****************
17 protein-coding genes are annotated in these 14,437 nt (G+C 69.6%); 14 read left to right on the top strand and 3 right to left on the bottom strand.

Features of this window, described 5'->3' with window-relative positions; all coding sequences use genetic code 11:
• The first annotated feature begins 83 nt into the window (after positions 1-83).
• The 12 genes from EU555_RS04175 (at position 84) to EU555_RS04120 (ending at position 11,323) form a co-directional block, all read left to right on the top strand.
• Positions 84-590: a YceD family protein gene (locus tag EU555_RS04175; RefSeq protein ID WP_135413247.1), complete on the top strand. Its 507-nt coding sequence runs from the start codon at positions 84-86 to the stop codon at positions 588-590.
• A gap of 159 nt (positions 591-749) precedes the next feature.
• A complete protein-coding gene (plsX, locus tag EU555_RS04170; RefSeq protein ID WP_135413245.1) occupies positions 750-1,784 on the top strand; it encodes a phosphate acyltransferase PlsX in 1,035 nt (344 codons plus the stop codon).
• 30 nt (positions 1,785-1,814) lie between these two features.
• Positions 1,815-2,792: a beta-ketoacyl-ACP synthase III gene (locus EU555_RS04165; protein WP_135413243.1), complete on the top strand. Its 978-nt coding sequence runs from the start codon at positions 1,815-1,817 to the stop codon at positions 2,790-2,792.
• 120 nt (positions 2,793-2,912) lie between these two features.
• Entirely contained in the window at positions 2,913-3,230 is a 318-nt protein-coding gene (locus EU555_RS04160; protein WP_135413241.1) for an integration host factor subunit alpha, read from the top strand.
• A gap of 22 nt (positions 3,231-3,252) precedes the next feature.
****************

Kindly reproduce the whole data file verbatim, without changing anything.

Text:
17 protein-coding genes are annotated in these 14,437 nt (G+C 69.6%); 14 read left to right on the top strand and 3 right to left on the bottom strand.

Features of this window, described 5'->3' with window-relative positions; all coding sequences use genetic code 11:
• The first annotated feature begins 83 nt into the window (after positions 1-83).
• The 12 genes from EU555_RS04175 (at position 84) to EU555_RS04120 (ending at position 11,323) form a co-directional block, all read left to right on the top strand.
• Positions 84-590: a YceD family protein gene (locus tag EU555_RS04175; RefSeq protein ID WP_135413247.1), complete on the top strand. Its 507-nt coding sequence runs from the start codon at positions 84-86 to the stop codon at positions 588-590.
• A gap of 159 nt (positions 591-749) precedes the next feature.
• A complete protein-coding gene (plsX, locus tag EU555_RS04170; RefSeq protein ID WP_135413245.1) occupies positions 750-1,784 on the top strand; it encodes a phosphate acyltransferase PlsX in 1,035 nt (344 codons plus the stop codon).
• 30 nt (positions 1,785-1,814) lie between these two features.
• Positions 1,815-2,792: a beta-ketoacyl-ACP synthase III gene (locus EU555_RS04165; protein WP_135413243.1), complete on the top strand. Its 978-nt coding sequence runs from the start codon at positions 1,815-1,817 to the stop codon at positions 2,790-2,792.
• 120 nt (positions 2,793-2,912) lie between these two features.
• Entirely contained in the window at positions 2,913-3,230 is a 318-nt protein-coding gene (locus EU555_RS04160; protein WP_135413241.1) for an integration host factor subunit alpha, read from the top strand.
• A gap of 22 nt (positions 3,231-3,252) precedes the next feature.